- The Washington Times - Monday, January 9, 2017

Senate Minority Leader Charles E. Schumer pushed back Monday against charges Democrats are obstructing confirmation of President-elect Donald Trump’s Cabinet, saying Republicans demanded the same thorough vetting of President Obama’s picks.

Democrats have legitimate concerns, he said, that most of Mr. Trump’s nominees have not been properly vetted by the transition team and are being rushed through the Senate confirmation process.

“We’re not doing this for sport. Democrats feel very strongly that pushing for a thorough and thoughtful vetting process is the right thing to do,” Mr. Schumer, New York Democrat, said on the Senate floor.

Senate Majority Leader Mitch McConnell, Kentucky Republican, said Sunday that the delay tactics were “sour grapes” and the Democrats should “grow up.”

Mr. Schumer responded by citing a letter Mr. McConnell sent in 2009 to then-Senate Majority Leader Harry Reid, Nevada Democrat, demanding thorough vetting of President Obama’s nominees. Mr. Schumer crossed out “Harry” in the salutation line and scribbled in “Mitch.”

In the letter, Mr. McConnell had listed eight standards that nominees should meet prior to confirmation, including completing a financial disclosure, FBI background check and certification by the U.S. Office of Government Ethics.

The same general standards are being applied to Mr. Trump’s nominees. The ethics office, however, has notified the Senate that as of Friday it has not completed its review of some nominees with hearings scheduled.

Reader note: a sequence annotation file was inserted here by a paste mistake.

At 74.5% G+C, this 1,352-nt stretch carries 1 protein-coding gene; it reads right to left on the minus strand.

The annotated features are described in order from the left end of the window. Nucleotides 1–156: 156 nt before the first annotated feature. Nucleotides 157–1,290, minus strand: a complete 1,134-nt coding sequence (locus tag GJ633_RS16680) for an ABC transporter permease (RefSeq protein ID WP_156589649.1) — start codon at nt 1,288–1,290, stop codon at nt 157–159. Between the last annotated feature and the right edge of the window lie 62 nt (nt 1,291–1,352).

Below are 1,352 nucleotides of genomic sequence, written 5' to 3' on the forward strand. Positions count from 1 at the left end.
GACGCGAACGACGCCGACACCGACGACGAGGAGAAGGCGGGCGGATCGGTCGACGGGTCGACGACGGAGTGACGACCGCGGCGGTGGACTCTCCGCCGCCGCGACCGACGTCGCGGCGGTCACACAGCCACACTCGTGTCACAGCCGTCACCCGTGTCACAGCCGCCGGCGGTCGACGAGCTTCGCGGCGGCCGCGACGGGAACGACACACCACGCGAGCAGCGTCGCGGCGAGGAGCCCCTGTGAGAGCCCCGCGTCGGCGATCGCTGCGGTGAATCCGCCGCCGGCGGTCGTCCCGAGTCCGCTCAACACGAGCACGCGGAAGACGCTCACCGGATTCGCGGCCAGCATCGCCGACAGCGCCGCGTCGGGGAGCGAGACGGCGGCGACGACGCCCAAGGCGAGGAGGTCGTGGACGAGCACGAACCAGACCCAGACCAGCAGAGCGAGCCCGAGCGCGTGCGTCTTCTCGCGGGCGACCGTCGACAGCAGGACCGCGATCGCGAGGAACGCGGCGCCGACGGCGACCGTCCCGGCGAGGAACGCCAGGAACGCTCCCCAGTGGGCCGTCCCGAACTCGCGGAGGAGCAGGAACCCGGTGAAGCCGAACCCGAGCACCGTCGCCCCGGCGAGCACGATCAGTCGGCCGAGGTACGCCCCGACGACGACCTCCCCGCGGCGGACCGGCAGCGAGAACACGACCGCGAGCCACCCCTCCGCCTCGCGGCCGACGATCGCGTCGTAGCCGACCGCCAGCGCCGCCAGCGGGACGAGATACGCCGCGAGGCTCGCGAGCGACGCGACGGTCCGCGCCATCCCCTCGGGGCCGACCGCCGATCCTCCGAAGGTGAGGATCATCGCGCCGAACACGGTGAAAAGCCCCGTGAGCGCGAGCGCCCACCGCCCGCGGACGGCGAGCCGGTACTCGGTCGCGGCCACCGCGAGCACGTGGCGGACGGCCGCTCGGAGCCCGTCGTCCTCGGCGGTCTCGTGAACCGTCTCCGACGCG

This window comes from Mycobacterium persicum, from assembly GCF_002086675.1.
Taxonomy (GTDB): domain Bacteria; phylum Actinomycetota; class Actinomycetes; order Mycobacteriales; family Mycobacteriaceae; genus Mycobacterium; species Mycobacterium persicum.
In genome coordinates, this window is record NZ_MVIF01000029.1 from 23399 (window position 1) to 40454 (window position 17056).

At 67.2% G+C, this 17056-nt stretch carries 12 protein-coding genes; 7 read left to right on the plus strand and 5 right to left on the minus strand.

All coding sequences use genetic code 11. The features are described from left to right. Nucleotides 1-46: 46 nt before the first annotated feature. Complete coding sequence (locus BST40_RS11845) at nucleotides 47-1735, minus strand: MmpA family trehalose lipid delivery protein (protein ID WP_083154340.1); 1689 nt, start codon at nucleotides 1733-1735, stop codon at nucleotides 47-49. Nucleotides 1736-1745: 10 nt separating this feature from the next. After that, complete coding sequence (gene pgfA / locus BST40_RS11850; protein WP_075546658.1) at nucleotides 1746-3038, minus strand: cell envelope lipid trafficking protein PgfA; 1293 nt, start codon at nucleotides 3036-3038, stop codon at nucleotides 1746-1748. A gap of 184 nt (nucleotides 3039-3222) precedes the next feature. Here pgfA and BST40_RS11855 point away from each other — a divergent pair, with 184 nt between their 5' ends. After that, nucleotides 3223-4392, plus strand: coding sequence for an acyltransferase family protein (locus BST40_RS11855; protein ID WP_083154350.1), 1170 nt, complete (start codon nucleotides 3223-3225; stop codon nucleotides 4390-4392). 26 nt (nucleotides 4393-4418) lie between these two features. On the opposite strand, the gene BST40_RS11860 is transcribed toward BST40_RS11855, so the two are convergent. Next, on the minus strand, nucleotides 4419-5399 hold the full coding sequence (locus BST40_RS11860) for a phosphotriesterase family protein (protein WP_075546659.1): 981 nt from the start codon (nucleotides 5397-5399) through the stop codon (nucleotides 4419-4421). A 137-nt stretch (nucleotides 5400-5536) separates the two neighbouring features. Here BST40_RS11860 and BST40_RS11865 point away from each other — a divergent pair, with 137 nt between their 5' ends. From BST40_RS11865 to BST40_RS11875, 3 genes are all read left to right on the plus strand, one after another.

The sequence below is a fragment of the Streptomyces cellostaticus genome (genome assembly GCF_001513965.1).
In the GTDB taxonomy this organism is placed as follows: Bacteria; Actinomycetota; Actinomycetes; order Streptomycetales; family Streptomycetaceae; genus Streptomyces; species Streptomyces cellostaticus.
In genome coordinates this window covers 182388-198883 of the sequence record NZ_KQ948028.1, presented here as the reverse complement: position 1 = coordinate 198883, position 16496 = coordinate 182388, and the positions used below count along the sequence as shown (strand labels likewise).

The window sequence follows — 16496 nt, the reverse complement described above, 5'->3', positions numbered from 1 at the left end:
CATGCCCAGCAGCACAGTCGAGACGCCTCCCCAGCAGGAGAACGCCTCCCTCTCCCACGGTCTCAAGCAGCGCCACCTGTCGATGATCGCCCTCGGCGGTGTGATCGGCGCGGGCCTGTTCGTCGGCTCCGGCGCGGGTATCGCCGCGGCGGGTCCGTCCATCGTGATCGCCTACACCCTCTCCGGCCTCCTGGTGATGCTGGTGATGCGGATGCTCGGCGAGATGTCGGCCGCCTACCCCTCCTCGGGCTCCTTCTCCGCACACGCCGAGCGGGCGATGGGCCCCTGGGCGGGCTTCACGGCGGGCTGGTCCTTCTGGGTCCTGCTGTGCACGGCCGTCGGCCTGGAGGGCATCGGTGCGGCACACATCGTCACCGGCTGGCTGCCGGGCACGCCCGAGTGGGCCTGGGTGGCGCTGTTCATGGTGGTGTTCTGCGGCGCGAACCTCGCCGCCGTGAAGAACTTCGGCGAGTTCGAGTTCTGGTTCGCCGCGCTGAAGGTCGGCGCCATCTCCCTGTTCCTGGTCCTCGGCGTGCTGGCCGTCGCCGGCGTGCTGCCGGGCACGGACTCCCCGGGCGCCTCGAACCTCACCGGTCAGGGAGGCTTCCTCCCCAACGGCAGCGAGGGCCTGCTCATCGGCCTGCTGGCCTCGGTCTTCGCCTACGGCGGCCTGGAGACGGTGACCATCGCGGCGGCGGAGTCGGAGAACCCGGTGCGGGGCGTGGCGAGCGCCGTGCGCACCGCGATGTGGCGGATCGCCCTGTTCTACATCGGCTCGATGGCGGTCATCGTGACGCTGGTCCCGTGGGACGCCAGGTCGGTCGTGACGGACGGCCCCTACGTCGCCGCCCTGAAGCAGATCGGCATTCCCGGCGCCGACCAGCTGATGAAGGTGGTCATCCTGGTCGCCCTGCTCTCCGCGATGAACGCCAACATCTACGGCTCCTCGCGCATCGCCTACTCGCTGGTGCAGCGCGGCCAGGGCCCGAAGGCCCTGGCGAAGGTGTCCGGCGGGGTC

“Our caucus was and is concerned about the timely completion of the standard paperwork and ethics clearance for nominees before proceeding full-steam ahead with confirmation hearings and votes,” Mr. Schumer said.

“Now bear in mind that President-elect Trump’s nominees pose particularly difficult ethics and conflicts of interest challenges. They come — many of them — from enormous wealth. Many have vast holdings in stocks and very few have experience in government. So they have not been appropriately vetted for something like a Cabinet post before,” he said.

Trump transition team officials have said the demand for documents was a red herring.

“Everyone who has a hearing this week has their paperwork in,” said transition team spokesman Sean Spicer, the incoming White House press secretary.

Mr. Schumer has targeted at least eight of Mr. Trump’s nominees for delay if not defeat, including Attorney General-designate Jeff Sessions and Secretary of State-designate Rex Tillerson, who both among nine nominees scheduled to appear at confirmation hearings this week.

Republicans have noted that seven of Mr. Obama’s Cabinet nominees were confirmed on the day of his inauguration in 2009, when Democrats were the majority party in the Senate. Five more of Mr. Obama’s nominees were confirmed by the end of his first week in office.

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